Some contracts with customers provide trade discounts or volume rebates. In accordance with IAS 18, the Group recognized revenue from the sale of goods measured at the fair value of the consideration received or receivable, net of returns and allowances, trade discounts, and volume rebates. Trade discounts and volume rebates give rise to variable consideration under IFRS 15, and are required to be estimated at contract inception. IFRS 15 requires the estimated variable consideration to be constrained to prevent overstatement of revenue. The Group assessed individual contracts to determine the estimated variable consideration and related constraints. At transition date, the Group did not have a more than insignificant adjustment compared to its previous practice on its retained earnings.

Moment of recognition of revenue

The Group sells its chemicals to its customers, (a) directly, (b) through distributors, and (c) with the assistance of agents. The Group analyzed whether the moment control of the goods passes, as described in IFRS 15, would result in a different moment to recognize the revenue. At transition date, the Group did not have a more than insignificant adjustment compared to its previous practice.

Presentation and disclosure requirements

IFRS 15 provides presentation and disclosure requirements, which are more detailed than under previous IFRSs. The presentation requirements represent a change from previous practice and increase the volume of disclosures required in the Group’s financial statements. The Group has analyzed those disclosure requirements, including the need for policies, procedures, and internal controls necessary to collect and disclose the required information.

Further details are provided in note F1 Revenue and segment information.

Standards, interpretations, and amendments applicable for the first time in 2019

IFRS 16 Leases

IFRS 16 sets out the principles for the recognition, measurement, presentation, and disclosure of leases and requires lessees to account for all leases under a single on-balance sheet model, similar to the accounting for finance leases under IAS 17. At the commencement date of a lease, lessees will recognize a lease liability (i.e. a liability to make lease payments), and a right-of-use asset (i.e. an asset representing the right to use the underlying asset over the lease term). The right-of-use asset will be depreciated over the term of the lease, unless the lease transfers ownership of the underlying asset to Solvay at the end of the lease. In latter case, it will be depreciated over the useful life of the underlying asset. Interest expense will be recognized on the lease liability. The lease liability will be remeasured upon the occurrence of certain events (e.g. a change in the lease term or a change in future lease payments resulting from a change in index). Such remeasurements of the lease liability will generally be recognized as an adjustment to the right-of-use asset. Lessor accounting under IFRS 16 Leases is substantially unchanged from previous accounting under IAS 17 Leases. Finally, disclosure requirements under IFRS 16 Leases are more extensive when compared with IAS 17 Leases.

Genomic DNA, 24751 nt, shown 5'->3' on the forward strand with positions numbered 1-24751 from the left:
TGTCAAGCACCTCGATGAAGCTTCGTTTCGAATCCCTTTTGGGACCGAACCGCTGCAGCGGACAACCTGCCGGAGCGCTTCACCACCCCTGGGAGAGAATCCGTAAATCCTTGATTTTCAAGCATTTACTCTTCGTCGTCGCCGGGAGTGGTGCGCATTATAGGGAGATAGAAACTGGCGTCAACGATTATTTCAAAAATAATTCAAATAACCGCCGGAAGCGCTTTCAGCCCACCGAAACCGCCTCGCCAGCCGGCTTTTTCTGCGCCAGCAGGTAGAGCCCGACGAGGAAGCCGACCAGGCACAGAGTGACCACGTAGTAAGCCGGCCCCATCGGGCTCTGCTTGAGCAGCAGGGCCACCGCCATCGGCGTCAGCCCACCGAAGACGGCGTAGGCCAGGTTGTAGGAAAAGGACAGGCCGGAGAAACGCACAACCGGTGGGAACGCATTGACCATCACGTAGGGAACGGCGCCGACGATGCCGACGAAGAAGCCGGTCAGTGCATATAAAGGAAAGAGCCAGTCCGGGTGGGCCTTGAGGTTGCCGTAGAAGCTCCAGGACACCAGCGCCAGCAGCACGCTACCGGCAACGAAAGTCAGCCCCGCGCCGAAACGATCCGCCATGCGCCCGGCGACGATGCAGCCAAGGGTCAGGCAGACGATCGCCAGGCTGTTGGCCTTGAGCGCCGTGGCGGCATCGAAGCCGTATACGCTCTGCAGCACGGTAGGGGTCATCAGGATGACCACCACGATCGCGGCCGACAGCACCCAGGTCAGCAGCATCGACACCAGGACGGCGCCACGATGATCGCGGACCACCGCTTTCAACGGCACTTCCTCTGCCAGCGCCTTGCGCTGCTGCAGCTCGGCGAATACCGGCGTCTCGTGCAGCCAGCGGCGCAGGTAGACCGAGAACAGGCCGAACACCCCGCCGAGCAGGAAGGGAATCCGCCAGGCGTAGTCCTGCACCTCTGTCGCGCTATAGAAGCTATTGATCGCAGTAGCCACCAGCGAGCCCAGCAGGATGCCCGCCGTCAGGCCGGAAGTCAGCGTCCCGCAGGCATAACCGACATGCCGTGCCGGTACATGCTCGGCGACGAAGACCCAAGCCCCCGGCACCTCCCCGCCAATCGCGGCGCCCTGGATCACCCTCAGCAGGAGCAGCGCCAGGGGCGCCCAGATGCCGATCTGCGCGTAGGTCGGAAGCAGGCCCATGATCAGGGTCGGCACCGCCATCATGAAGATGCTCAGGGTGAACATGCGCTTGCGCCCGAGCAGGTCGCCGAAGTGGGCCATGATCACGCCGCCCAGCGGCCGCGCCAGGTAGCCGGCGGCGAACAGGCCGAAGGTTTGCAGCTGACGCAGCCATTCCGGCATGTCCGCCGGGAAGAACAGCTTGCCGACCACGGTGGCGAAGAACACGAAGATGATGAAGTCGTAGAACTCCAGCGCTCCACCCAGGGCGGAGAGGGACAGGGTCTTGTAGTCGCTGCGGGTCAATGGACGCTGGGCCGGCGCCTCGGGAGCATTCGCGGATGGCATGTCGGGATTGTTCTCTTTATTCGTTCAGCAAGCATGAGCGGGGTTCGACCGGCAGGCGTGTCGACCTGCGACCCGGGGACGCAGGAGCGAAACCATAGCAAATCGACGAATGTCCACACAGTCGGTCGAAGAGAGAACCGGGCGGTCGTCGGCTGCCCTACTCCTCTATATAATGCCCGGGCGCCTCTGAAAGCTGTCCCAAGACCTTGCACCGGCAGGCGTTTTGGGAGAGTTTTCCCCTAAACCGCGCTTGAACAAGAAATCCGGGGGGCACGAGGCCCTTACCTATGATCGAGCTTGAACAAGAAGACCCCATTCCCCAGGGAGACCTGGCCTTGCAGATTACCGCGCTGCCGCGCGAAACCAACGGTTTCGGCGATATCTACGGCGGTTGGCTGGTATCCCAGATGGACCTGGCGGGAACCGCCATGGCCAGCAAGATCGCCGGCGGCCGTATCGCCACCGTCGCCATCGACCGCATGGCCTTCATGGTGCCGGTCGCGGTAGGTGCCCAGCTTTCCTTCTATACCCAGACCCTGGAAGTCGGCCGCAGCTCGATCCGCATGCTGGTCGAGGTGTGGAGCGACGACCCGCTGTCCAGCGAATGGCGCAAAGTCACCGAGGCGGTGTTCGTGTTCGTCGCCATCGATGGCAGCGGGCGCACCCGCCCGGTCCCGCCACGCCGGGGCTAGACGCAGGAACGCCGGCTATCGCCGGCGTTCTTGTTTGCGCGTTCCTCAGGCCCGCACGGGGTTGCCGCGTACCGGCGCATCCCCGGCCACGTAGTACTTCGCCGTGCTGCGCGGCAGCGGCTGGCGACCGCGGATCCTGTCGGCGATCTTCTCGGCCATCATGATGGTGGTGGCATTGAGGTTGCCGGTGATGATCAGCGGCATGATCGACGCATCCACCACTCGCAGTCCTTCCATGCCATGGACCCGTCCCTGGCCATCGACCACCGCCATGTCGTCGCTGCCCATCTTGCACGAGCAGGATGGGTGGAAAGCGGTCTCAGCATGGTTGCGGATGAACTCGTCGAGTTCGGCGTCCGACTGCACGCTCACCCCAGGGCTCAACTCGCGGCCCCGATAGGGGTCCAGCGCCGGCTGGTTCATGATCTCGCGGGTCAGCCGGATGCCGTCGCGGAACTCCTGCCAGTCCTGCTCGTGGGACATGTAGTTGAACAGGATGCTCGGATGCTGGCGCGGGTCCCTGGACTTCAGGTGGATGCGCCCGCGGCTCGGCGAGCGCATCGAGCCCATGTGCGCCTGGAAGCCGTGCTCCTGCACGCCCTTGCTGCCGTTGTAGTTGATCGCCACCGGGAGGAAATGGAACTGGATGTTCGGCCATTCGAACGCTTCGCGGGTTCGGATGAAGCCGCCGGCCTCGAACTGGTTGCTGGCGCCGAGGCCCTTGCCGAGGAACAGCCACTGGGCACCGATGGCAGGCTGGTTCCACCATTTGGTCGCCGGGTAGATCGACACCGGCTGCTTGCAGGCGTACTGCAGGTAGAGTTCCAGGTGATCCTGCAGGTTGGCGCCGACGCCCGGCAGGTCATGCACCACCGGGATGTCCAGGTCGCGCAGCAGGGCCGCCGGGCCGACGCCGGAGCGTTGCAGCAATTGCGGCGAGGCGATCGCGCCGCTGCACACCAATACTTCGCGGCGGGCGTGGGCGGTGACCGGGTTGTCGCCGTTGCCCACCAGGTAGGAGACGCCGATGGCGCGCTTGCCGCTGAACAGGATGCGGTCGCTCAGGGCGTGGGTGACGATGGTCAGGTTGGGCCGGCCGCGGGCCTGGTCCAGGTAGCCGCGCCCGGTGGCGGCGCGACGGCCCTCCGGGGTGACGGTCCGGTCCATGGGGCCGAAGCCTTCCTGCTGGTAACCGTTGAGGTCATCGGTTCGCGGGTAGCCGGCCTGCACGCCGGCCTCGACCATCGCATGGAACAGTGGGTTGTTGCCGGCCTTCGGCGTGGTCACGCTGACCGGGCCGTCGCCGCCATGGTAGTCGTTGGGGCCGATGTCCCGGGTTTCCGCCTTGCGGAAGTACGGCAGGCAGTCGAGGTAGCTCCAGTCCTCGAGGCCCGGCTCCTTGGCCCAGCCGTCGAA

In 2018, as part of its preparation of IFRS 16 Leases, the Group continued its implementation efforts and undertook an extensive review of its operating lease contracts, challenging the non-cancellable period of the leases, especially with respect to buildings. It developed processes, IT tools, and internal controls so to ensure IFRS 16 compliance.

The Group will apply IFRS 16, using the modified retrospective approach and will exclude services from its lease liabilities. On January 1, 2019, the right-of-use assets was measured at an amount equal to the respective lease liabilities, adjusted by the amount of any prepaid or accrued lease payments relating to that lease recognized in the consolidated statement of financial position immediately before January 1, 2019.

The Group used the practical expedient available on transition to IFRS 16 related to onerous contracts, adjusting the right-of-use assets at January 1, 2019 by the amount of any provision for onerous leases recognized in the consolidated statement of financial position immediately before January 1, 2019. Such positively impacted the retained earnings as of January 1, 2019 by € 8 million.

It also used the practical expedient not to reassess whether a contract is or contains a lease. Accordingly, the definition of a lease in accordance with IAS 17 and IFRIC 4 will continue to apply to those leases entered into or modified before January 1, 2019. However, the new definition in IFRS 16 will not significantly change the scope of contracts that meet the definition of a lease for the Group.

As of January 1, 2019, lease liabilities recognized in accordance with IFRS 16 Leases amount to € 433 million (excluding those that are part of liabilities associated with non-current assets held for sale, in this case Polyamides). Leased assets relate mainly to buildings, transportation equipment, and industrial equipment. The expected repayments of operating lease liabilities during 2019, which will no longer be recognized as an operating lease expense as was the case in accordance with IAS 17 Leases but rather as a repayment of lease liabilities, amount to € 95 million. Depreciation and finance expense in 2019 are expected to increase by € 94 million and € 16 million respectively. See note F23 Leases for more information on existing operating leases.

No significant impacts are expected where the Group is currently a lessee under a finance lease, or where the Group is currently a lessor.

IFRIC 23 Uncertainty over Income Tax Treatment

The interpretation addresses the accounting for income taxes when tax treatments involve uncertainty that affects the application of IAS 12 Income Taxes and does not apply to taxes or levies outside the scope of IAS 12 Income Taxes, nor does it specifically include requirements relating to interest and penalties associated with uncertain tax treatments. The interpretation specifically addresses the following:

  • whether an entity considers uncertain tax treatments separately;
  • the assumptions an entity makes about the examination of tax treatments by taxation authorities;
  • how an entity determines taxable profit (tax loss), tax bases, unused tax losses, unused tax credits and tax rates; and
  • how an entity considers changes in facts and circumstances.

An entity must determine whether to consider each uncertain tax treatment separately or together with one or more other uncertain tax treatments. The approach that better predicts the resolution of the uncertainty should be followed. The interpretation is effective for annual reporting periods beginning on or after January 1, 2019, but certain transition reliefs are available. The Group applies the interpretation since its effective date, but did not identify a more than immaterial impact on its consolidated financial statements, including presentation.

Other standards, interpretations and amendments applicable for the first time in 2019 are not expected to have a material impact on the Group’s consolidated financial statements.

Standards, interpretations, and amendments applicable for the first time after 2019

Other Standards, interpretations, and amendments applicable for the first time after 2019 are not expected to have a more than insignificant impact on the Group’s consolidated financial statements.